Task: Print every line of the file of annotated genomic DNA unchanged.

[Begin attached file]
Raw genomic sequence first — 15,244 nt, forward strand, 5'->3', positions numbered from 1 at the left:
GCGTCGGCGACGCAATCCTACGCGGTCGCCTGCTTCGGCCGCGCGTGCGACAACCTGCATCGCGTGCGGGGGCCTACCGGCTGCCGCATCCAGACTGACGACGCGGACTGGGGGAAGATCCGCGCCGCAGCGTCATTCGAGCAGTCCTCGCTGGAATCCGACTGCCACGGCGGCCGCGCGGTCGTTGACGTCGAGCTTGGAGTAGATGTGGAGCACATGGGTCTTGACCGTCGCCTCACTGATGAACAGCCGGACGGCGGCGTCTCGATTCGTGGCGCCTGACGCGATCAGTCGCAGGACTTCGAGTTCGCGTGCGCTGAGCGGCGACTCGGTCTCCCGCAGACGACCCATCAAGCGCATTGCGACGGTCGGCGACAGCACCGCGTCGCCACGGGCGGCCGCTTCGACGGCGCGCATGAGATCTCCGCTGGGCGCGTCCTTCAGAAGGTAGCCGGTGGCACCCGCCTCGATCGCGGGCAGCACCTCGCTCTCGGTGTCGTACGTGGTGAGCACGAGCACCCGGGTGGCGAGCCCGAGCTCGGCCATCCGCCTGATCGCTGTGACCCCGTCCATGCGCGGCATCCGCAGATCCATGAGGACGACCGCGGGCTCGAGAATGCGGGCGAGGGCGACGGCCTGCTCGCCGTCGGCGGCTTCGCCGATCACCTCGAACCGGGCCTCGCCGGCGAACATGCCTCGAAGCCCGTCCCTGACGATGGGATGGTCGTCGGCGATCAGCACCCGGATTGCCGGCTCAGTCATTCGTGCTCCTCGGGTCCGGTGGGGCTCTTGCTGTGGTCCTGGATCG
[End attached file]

Raw genomic sequence first — 15,244 nt, forward strand, 5'->3', positions numbered from 1 at the left:
GCGTCGGCGACGCAATCCTACGCGGTCGCCTGCTTCGGCCGCGCGTGCGACAACCTGCATCGCGTGCGGGGGCCTACCGGCTGCCGCATCCAGACTGACGACGCGGACTGGGGGAAGATCCGCGCCGCAGCGTCATTCGAGCAGTCCTCGCTGGAATCCGACTGCCACGGCGGCCGCGCGGTCGTTGACGTCGAGCTTGGAGTAGATGTGGAGCACATGGGTCTTGACCGTCGCCTCACTGATGAACAGCCGGACGGCGGCGTCTCGATTCGTGGCGCCTGACGCGATCAGTCGCAGGACTTCGAGTTCGCGTGCGCTGAGCGGCGACTCGGTCTCCCGCAGACGACCCATCAAGCGCATTGCGACGGTCGGCGACAGCACCGCGTCGCCACGGGCGGCCGCTTCGACGGCGCGCATGAGATCTCCGCTGGGCGCGTCCTTCAGAAGGTAGCCGGTGGCACCCGCCTCGATCGCGGGCAGCACCTCGCTCTCGGTGTCGTACGTGGTGAGCACGAGCACCCGGGTGGCGAGCCCGAGCTCGGCCATCCGCCTGATCGCTGTGACCCCGTCCATGCGCGGCATCCGCAGATCCATGAGGACGACCGCGGGCTCGAGAATGCGGGCGAGGGCGACGGCCTGCTCGCCGTCGGCGGCTTCGCCGATCACCTCGAACCGGGCCTCGCCGGCGAACATGCCTCGAAGCCCGTCCCTGACGATGGGATGGTCGTCGGCGATCAGCACCCGGATTGCCGGCTCAGTCATTCGTGCTCCTCGGGTCCGGTGGGGCTCTTGCTGTGGTCCTGGATCG